Conservation News

SalmonState: After court ruling, it’s even more clear EPA must stop Pebble Mine now

ANCHORAGE—Today, a U.S. District Court ruling paves the way for the Environmental Protection Agency to complete its Clean Water Act process aimed at protecting Bristol Bay from the massive, open pit Pebble Mine and associated industrial development. In essence, the court has made clear that the EPA has the ability to issue 404(c) protections under the Clean Water Act. For the past two decades, Tribes, fishermen, Alaskans and Americans across the country have been fighting the threat of the proposed Pebble Mine: a massive open pit gold, copper and molybdenum mine proposed for Bristol Bay’s headwaters.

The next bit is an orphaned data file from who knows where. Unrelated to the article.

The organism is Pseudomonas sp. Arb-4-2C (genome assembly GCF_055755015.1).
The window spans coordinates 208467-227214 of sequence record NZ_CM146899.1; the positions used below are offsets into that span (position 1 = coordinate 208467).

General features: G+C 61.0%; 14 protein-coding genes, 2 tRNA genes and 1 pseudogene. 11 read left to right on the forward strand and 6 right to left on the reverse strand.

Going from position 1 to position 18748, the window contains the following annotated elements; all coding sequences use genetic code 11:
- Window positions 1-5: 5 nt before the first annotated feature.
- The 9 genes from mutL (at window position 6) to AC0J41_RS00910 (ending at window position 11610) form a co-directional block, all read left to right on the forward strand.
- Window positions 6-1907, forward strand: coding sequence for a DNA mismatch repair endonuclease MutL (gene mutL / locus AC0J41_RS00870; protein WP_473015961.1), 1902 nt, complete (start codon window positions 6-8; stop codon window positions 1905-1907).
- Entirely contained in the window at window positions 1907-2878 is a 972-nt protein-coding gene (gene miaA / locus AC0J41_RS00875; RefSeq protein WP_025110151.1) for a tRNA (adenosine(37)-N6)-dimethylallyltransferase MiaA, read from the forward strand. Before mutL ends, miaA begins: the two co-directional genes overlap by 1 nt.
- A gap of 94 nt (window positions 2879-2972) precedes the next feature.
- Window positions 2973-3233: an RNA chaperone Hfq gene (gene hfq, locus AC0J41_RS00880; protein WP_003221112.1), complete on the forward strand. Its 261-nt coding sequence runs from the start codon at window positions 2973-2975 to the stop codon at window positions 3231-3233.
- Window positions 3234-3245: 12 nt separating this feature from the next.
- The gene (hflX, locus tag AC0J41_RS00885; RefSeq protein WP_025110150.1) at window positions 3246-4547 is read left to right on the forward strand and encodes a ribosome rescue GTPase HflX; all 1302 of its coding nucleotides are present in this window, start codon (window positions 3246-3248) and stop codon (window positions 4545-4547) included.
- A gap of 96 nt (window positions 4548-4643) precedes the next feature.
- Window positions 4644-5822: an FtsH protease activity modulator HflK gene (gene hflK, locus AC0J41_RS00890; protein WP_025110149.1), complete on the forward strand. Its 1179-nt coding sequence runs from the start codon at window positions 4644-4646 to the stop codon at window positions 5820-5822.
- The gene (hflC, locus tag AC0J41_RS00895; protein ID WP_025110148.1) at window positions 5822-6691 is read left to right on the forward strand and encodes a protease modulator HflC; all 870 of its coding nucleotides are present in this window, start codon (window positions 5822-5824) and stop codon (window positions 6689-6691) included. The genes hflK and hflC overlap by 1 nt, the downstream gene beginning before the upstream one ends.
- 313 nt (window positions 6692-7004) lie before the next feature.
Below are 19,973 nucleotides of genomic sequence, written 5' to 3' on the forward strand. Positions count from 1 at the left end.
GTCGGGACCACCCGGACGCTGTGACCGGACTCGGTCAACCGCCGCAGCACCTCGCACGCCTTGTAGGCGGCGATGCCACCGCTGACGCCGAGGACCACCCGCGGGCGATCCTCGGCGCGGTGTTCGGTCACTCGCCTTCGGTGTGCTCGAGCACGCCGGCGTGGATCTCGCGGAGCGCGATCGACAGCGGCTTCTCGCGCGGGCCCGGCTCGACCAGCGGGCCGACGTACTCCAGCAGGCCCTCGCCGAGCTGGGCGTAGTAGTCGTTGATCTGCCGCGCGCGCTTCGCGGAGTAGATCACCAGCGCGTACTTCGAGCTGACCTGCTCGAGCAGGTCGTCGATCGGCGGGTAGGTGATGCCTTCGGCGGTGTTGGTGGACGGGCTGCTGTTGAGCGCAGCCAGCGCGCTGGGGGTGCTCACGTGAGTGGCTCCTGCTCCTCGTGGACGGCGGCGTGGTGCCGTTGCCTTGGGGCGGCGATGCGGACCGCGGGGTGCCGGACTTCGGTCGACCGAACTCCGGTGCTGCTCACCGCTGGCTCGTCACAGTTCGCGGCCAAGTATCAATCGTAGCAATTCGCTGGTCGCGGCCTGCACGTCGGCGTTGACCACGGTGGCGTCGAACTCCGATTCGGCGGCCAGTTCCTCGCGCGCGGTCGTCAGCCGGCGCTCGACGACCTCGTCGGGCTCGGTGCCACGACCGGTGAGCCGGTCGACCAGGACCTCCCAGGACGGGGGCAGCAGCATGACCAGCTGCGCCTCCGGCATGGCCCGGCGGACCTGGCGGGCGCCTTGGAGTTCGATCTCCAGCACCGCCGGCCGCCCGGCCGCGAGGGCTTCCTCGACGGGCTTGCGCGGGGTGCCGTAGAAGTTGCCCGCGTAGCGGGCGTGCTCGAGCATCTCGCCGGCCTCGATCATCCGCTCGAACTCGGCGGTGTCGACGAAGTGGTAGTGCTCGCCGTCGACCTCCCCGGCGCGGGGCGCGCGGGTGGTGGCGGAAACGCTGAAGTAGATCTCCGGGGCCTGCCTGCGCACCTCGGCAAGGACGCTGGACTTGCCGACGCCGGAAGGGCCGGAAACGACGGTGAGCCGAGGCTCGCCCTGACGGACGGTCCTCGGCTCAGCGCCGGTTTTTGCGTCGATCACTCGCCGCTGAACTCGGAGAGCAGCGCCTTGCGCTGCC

“The specter of a massive open-pit mine and waste dump has been looming over the biggest, wildest, most productive sockeye salmon run on the planet for long enough. Pebble threatens livelihoods. It threatens salmon. And it threatens people,” said SalmonState Executive Director Tim Bristol. “Now that the courts have put the ball back in the EPA’s court, it’s up to the EPA to listen to its scientists and to Alaskans, to finish the job, and to end the threat of the proposed Pebble Mine before the salmon return.”

SalmonState works to keep Alaska a place wild salmon and the people who depend on them thrive.

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